SurfControl has uncovered a malicious spam message masquerading as a Windows update that it claims current heuristics and signature scanning used by core antivirus vendors will not detect.
Clicking on the link in the email takes users to a site constructed by pulling graphics from Microsoft.com, to make an identical reconstruction of the screen display they would see when running legitimate Windows updates. At this point, both Express and Custom install from the page and download a malicious .exe file.
“The email won’t be picked up through anti-spyware software because the .exe file does not contain spyware signatures that would be used to identify it as potentially harmful,” said Martino Corbelli a spokesman for the international IT security firm.
“Anti-spyware software tends to scan URLs and attachments in suspicious emails, but because none of the recognised spyware signatures are present in the .exe here, there’s no way this approach could identify the threat.”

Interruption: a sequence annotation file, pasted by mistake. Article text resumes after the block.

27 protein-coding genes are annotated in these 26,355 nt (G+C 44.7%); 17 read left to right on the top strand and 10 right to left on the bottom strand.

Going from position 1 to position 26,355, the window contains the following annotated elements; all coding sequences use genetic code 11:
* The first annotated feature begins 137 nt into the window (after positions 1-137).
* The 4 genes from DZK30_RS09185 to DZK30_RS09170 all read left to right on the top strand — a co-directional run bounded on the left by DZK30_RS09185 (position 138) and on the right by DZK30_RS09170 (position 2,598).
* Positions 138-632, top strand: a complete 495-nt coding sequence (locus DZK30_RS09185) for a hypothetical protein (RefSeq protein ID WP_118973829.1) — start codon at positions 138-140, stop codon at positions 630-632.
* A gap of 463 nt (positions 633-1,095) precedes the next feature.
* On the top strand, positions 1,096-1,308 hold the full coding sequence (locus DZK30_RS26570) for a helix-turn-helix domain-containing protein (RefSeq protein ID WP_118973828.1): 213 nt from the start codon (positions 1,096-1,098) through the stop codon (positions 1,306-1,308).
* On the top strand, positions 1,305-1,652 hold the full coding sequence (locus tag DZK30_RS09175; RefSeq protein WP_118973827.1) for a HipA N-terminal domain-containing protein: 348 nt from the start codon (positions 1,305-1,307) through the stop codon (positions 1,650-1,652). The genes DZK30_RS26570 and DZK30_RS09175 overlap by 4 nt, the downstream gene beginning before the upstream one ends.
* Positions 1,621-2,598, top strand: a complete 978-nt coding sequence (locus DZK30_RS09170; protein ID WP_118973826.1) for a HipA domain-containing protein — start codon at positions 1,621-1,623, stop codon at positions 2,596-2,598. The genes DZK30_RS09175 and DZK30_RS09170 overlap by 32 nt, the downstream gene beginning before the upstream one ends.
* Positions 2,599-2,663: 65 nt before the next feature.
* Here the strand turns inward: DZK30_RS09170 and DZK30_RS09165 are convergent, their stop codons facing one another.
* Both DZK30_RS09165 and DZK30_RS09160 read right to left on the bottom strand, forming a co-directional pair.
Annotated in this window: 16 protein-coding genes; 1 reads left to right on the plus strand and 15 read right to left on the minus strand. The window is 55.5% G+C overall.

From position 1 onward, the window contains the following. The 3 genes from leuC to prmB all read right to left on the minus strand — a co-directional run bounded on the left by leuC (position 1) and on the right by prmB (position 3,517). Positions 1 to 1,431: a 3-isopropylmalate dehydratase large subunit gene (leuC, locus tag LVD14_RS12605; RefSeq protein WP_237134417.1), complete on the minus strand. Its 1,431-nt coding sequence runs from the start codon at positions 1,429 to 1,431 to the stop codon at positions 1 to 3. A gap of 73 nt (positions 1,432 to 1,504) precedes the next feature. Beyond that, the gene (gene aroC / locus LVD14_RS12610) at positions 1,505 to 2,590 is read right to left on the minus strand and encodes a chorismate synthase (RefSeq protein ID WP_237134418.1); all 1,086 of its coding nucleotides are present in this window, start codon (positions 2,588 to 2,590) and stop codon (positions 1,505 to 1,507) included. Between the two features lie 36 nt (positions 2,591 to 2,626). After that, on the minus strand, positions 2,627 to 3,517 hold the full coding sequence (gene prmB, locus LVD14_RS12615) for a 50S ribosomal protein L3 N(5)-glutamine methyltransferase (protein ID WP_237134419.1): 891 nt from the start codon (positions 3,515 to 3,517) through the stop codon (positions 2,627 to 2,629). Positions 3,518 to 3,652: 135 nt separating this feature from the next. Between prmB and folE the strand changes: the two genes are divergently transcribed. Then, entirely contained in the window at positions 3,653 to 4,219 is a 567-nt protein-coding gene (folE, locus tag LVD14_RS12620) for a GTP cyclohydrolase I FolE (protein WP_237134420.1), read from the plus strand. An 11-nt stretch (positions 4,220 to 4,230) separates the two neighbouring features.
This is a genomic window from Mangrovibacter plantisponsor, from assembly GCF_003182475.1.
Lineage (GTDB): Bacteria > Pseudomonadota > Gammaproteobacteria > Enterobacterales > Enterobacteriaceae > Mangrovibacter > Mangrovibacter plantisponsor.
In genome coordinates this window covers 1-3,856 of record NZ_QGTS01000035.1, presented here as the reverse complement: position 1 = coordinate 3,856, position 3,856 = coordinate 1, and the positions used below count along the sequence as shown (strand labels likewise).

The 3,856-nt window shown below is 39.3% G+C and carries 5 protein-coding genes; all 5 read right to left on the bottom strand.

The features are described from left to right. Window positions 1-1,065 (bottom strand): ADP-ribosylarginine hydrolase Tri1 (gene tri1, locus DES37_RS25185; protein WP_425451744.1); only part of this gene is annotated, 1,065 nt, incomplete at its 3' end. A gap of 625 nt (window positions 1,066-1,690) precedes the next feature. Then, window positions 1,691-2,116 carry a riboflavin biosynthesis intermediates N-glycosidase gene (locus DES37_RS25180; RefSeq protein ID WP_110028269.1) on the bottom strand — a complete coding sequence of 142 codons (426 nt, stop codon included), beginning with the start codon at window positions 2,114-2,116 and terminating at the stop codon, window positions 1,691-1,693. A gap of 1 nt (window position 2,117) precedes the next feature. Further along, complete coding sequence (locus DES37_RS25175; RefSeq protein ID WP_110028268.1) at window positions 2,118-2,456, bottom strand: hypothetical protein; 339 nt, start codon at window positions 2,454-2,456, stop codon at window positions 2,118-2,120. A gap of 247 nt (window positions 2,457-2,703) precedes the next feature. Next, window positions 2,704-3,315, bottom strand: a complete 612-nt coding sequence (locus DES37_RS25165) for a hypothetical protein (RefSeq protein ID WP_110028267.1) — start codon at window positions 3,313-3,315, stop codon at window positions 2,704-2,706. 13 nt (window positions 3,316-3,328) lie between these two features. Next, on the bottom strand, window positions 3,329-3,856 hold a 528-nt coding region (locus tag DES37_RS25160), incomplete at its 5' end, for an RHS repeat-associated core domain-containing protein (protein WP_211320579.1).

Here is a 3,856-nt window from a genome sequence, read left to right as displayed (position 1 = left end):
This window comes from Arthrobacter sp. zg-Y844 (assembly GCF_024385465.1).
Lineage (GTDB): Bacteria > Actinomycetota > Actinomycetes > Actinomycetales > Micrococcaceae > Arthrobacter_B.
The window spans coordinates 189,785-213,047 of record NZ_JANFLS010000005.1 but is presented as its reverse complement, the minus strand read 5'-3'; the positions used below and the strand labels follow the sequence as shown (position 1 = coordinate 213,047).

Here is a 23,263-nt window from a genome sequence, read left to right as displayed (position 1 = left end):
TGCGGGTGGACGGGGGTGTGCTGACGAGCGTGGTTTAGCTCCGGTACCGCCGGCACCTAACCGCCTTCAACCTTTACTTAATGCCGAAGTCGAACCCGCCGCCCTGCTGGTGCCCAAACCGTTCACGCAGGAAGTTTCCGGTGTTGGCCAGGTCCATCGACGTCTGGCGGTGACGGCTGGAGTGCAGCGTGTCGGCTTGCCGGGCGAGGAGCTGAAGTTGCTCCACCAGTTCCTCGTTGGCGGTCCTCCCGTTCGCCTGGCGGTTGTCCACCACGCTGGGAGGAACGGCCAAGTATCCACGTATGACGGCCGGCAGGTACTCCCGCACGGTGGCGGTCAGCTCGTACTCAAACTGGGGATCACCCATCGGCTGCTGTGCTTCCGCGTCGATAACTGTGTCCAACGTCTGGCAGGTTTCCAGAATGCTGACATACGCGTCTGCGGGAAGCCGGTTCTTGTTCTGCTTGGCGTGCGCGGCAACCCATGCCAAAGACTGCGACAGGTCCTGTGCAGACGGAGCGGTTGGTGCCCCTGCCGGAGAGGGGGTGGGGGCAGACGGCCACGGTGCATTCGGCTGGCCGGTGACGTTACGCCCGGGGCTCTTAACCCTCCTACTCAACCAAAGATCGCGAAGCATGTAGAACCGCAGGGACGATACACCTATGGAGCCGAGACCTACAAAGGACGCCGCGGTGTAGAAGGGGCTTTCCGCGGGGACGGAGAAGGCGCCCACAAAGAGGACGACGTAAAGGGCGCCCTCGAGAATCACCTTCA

According to the SurfControl Adaptive Threat Intelligence unit, part based in Australia where the email was first discovered, it is not a malicious attack for network resources but appears to send a message to the internet advertising the infected PC as a zombie machine. SurfControl believes that the .exe file pulls other code to turn the infected machine into a spamming server.
The virus, titled Wupdate-20050401, installs an executable file into the Windows directory and adds a start-up service. When it is running the program takes up 100pc of the CPU power, controlling the CPU by forcing it to perform continuous processes.
“This evolution should concern those businesses and individuals that are using a single point solution to combat the threat of Spyware,” explained Susan Larson, vice-president of Adaptive Threat Intelligence for SurfControl.
“The only way to effectively stop Spyware from causing damage is to adopt an approach based around unified threat management, combining email and web security measures to provide multi-layered threat protection to counter the different ways in which malware can enter the IT network,” Larson said.
By John Kennedy
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